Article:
How to embrace the sacramental season


It’s no accident that so many faith milestones take place in the spring. While the new Church year kicks off at Advent, spring is the time that many Catholics mark the beginning or renewal of their sacramental life. It is also good for us to support those receiving the sacraments, and to recommit to our faith and deepen our relationship with God and one another. My springtime resolution this year is simple: Gather and celebrate more.


Obviously, baptisms take place year-round, but this spring I’m resolving to pay closer attention. Our kids and the kids we know are well past the baby years, so baptisms can feel — at best — like a chance to coo over a newborn draped in white. At worst, baptisms can feel like a moment that makes Mass longer when we don’t know the family at the baptismal font. Also, I’m resolving to watch out for these new members of our Catholic family (and their bleary-eyed parents) the way we all say we will during the baptismal rite, even if all that means is celebrating in that moment with people I do not know.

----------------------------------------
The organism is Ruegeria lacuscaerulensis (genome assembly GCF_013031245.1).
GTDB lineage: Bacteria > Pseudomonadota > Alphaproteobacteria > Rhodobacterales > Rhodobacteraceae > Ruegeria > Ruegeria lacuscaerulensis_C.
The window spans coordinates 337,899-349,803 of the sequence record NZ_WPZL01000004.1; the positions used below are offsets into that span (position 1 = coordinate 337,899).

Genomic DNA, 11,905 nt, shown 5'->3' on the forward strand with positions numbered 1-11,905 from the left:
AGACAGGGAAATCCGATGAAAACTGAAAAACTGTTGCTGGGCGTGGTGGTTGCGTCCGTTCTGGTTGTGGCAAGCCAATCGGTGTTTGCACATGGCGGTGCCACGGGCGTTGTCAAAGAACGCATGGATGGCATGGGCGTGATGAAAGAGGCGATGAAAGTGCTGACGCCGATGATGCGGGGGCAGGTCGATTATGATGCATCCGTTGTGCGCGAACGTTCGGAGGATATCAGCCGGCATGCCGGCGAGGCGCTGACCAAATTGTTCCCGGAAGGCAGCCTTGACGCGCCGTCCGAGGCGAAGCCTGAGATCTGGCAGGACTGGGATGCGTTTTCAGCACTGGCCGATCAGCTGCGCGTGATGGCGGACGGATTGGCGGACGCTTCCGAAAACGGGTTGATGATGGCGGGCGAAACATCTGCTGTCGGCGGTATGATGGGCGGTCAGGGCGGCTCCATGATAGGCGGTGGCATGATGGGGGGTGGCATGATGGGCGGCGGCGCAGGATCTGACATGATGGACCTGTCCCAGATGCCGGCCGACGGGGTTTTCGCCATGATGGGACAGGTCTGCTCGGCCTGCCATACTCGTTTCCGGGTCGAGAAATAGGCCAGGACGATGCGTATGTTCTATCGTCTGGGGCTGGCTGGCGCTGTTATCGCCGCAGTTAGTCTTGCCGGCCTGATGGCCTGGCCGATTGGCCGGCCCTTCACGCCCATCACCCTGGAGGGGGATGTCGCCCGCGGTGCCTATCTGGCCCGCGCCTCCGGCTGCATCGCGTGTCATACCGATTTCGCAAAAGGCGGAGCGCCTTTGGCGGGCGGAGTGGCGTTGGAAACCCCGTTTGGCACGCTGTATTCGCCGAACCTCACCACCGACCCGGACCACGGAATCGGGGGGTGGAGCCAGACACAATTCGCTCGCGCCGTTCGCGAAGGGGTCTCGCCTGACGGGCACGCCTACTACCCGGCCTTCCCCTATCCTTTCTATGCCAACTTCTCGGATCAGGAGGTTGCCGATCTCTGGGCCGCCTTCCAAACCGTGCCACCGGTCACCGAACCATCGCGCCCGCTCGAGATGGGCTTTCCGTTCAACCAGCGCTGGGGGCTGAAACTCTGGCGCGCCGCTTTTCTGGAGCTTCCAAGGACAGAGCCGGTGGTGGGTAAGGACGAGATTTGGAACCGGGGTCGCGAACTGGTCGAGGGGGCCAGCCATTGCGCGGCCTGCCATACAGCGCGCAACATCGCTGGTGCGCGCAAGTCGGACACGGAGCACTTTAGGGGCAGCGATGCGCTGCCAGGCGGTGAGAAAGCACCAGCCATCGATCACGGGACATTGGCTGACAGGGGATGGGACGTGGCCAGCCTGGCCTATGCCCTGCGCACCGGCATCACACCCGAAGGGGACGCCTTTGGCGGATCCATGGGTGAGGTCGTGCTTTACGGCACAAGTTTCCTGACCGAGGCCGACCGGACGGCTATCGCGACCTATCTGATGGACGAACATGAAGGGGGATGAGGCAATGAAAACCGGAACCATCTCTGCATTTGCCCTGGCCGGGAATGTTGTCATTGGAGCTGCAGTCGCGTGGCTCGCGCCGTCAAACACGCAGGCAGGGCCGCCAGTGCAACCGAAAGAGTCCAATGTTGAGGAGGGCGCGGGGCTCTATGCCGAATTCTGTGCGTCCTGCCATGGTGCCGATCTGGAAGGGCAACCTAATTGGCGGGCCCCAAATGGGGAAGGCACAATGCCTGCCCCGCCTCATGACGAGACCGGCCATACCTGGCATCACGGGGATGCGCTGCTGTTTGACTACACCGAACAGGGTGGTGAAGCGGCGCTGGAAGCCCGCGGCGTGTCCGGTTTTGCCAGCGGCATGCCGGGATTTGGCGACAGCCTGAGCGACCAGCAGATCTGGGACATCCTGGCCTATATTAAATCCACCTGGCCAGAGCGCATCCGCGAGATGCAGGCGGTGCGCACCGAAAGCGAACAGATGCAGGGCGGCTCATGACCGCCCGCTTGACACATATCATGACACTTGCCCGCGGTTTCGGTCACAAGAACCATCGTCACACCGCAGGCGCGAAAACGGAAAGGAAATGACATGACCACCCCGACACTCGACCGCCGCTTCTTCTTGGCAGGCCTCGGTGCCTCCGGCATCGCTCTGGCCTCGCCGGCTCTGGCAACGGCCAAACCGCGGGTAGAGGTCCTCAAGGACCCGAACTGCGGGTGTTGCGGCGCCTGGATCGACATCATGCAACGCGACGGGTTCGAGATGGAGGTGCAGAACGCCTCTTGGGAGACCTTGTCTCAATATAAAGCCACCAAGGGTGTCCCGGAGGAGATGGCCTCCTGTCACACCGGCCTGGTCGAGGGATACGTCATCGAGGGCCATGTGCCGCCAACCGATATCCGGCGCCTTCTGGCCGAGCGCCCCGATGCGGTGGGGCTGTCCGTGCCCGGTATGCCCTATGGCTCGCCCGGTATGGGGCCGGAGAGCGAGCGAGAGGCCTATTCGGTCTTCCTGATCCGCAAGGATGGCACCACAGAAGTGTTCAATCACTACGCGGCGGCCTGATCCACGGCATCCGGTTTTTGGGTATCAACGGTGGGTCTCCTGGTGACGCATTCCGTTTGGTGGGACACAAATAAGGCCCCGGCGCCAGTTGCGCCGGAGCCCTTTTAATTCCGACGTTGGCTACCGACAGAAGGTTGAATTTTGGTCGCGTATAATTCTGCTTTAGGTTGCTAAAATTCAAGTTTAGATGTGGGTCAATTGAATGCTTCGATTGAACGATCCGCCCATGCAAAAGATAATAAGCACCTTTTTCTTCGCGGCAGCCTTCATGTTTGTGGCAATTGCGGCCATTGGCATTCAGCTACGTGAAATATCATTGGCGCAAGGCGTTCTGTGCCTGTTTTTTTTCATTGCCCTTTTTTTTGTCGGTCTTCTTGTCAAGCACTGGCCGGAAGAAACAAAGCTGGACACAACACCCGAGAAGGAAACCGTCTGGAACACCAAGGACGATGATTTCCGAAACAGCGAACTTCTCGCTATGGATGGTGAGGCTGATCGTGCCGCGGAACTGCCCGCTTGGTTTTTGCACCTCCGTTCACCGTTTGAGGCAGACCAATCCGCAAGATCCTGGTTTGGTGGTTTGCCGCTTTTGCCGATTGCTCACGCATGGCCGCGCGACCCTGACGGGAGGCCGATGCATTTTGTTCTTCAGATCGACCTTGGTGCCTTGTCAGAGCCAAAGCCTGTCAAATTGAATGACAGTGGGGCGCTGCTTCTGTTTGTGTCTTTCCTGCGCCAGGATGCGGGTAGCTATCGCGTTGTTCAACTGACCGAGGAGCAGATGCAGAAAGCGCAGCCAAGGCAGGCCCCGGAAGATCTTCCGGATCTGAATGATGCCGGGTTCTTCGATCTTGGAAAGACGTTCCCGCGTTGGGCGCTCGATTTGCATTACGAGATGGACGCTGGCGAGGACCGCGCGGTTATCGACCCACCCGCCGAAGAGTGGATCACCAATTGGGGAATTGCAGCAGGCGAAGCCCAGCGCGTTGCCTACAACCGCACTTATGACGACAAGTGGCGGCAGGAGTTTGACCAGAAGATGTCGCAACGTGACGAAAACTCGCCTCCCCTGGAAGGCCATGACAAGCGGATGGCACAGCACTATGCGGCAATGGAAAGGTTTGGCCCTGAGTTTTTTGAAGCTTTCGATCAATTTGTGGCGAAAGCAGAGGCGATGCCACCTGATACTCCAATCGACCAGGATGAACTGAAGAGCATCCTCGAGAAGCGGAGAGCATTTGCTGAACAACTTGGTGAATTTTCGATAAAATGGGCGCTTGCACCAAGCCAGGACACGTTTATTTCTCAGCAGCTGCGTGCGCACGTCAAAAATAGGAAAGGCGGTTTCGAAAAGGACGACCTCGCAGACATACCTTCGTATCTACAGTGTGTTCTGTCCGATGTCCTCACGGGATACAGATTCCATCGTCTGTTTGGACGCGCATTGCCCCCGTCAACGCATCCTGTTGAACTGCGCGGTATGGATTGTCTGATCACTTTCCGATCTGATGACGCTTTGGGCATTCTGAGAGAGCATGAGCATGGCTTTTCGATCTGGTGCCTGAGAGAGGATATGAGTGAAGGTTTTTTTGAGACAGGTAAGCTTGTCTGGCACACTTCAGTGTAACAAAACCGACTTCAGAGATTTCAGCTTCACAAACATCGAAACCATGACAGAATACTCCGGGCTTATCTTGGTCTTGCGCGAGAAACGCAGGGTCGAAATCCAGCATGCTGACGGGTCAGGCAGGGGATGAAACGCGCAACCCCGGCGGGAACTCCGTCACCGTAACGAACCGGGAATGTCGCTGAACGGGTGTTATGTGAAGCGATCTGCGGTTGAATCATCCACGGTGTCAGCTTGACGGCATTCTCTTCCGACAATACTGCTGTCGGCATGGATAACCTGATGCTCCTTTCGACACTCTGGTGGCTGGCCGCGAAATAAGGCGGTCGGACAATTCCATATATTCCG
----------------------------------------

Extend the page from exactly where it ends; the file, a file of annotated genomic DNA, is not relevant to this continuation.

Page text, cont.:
First Communions

Woody Allen once said, “Eighty percent of life is showing up.” How often do we trudge through a Sunday morning all the way to Communion without ever giving it a thought beyond the pat on the back we give ourselves for getting to the pew? You can bet those kids and adults receiving their first Communion aren’t taking it for granted. In the spirit of “go big or go home,” I’m resolving to do more than 80 percent. I’m resolving to treat Communion — firsts and every thereafter — in the same spirit we celebrate Easter dinner — that is, with joy and hospitality and singing (even when my voice is still croaky from disuse).


The Sacrament of Confirmation is unlike any other. No cute babies. No interactive moment like the procession to the altar for Eucharist. No nervous couple about to take their wedding vows. But confirmation is a major rite of passage. In his short story “Shaving,” Leslie Norris writes about 16-year-old Barry whose dad is dying. As Barry shaves his father’s face, Norris writes: “He had let go all his authority, handed it over. He lay back in his pillow, knowing his weakness and mortality, and looked at his son with wonder, with a curious humble pride.” This year, I’m resolving to celebrate the accession of our newest adult Catholics, to listen to them and to ready them to take up where we may have left off.